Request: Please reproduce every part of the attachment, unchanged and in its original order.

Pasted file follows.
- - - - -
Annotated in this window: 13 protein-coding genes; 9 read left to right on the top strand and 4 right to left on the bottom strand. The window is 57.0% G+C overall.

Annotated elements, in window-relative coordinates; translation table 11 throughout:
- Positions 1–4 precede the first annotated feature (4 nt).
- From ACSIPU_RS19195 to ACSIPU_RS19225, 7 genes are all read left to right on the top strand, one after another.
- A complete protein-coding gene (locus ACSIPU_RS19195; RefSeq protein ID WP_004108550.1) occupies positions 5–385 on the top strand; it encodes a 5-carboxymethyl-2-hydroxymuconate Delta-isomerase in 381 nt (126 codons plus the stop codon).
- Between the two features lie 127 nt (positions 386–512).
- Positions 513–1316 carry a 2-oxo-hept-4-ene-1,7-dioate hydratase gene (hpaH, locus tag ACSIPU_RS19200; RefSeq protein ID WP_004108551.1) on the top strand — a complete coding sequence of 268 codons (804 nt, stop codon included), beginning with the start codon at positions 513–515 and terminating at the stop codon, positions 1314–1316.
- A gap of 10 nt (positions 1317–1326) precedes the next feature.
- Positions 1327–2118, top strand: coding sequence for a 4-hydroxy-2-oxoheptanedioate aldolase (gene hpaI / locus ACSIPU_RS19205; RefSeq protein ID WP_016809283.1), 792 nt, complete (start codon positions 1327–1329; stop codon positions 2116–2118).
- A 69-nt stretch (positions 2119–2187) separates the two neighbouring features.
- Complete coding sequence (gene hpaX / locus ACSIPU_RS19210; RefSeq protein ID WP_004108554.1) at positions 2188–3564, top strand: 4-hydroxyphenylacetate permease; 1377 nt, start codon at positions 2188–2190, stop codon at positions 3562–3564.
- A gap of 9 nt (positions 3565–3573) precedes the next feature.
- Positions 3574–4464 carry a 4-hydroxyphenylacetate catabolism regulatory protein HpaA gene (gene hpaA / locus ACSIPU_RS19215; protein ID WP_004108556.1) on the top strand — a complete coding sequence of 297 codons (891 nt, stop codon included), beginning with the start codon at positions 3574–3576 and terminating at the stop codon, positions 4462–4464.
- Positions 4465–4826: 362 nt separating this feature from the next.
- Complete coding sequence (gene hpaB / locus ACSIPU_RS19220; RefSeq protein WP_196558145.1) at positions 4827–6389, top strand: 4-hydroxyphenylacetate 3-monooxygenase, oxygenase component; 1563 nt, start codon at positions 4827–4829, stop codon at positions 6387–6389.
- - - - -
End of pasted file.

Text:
Annotated in this window: 13 protein-coding genes; 9 read left to right on the top strand and 4 right to left on the bottom strand. The window is 57.0% G+C overall.

Annotated elements, in window-relative coordinates; translation table 11 throughout:
- Positions 1–4 precede the first annotated feature (4 nt).
- From ACSIPU_RS19195 to ACSIPU_RS19225, 7 genes are all read left to right on the top strand, one after another.
- A complete protein-coding gene (locus ACSIPU_RS19195; RefSeq protein ID WP_004108550.1) occupies positions 5–385 on the top strand; it encodes a 5-carboxymethyl-2-hydroxymuconate Delta-isomerase in 381 nt (126 codons plus the stop codon).
- Between the two features lie 127 nt (positions 386–512).
- Positions 513–1316 carry a 2-oxo-hept-4-ene-1,7-dioate hydratase gene (hpaH, locus tag ACSIPU_RS19200; RefSeq protein ID WP_004108551.1) on the top strand — a complete coding sequence of 268 codons (804 nt, stop codon included), beginning with the start codon at positions 513–515 and terminating at the stop codon, positions 1314–1316.
- A gap of 10 nt (positions 1317–1326) precedes the next feature.
- Positions 1327–2118, top strand: coding sequence for a 4-hydroxy-2-oxoheptanedioate aldolase (gene hpaI / locus ACSIPU_RS19205; RefSeq protein ID WP_016809283.1), 792 nt, complete (start codon positions 1327–1329; stop codon positions 2116–2118).
- A 69-nt stretch (positions 2119–2187) separates the two neighbouring features.
- Complete coding sequence (gene hpaX / locus ACSIPU_RS19210; RefSeq protein ID WP_004108554.1) at positions 2188–3564, top strand: 4-hydroxyphenylacetate permease; 1377 nt, start codon at positions 2188–2190, stop codon at positions 3562–3564.
- A gap of 9 nt (positions 3565–3573) precedes the next feature.
- Positions 3574–4464 carry a 4-hydroxyphenylacetate catabolism regulatory protein HpaA gene (gene hpaA / locus ACSIPU_RS19215; protein ID WP_004108556.1) on the top strand — a complete coding sequence of 297 codons (891 nt, stop codon included), beginning with the start codon at positions 3574–3576 and terminating at the stop codon, positions 4462–4464.
- Positions 4465–4826: 362 nt separating this feature from the next.
- Complete coding sequence (gene hpaB / locus ACSIPU_RS19220; RefSeq protein WP_196558145.1) at positions 4827–6389, top strand: 4-hydroxyphenylacetate 3-monooxygenase, oxygenase component; 1563 nt, start codon at positions 4827–4829, stop codon at positions 6387–6389.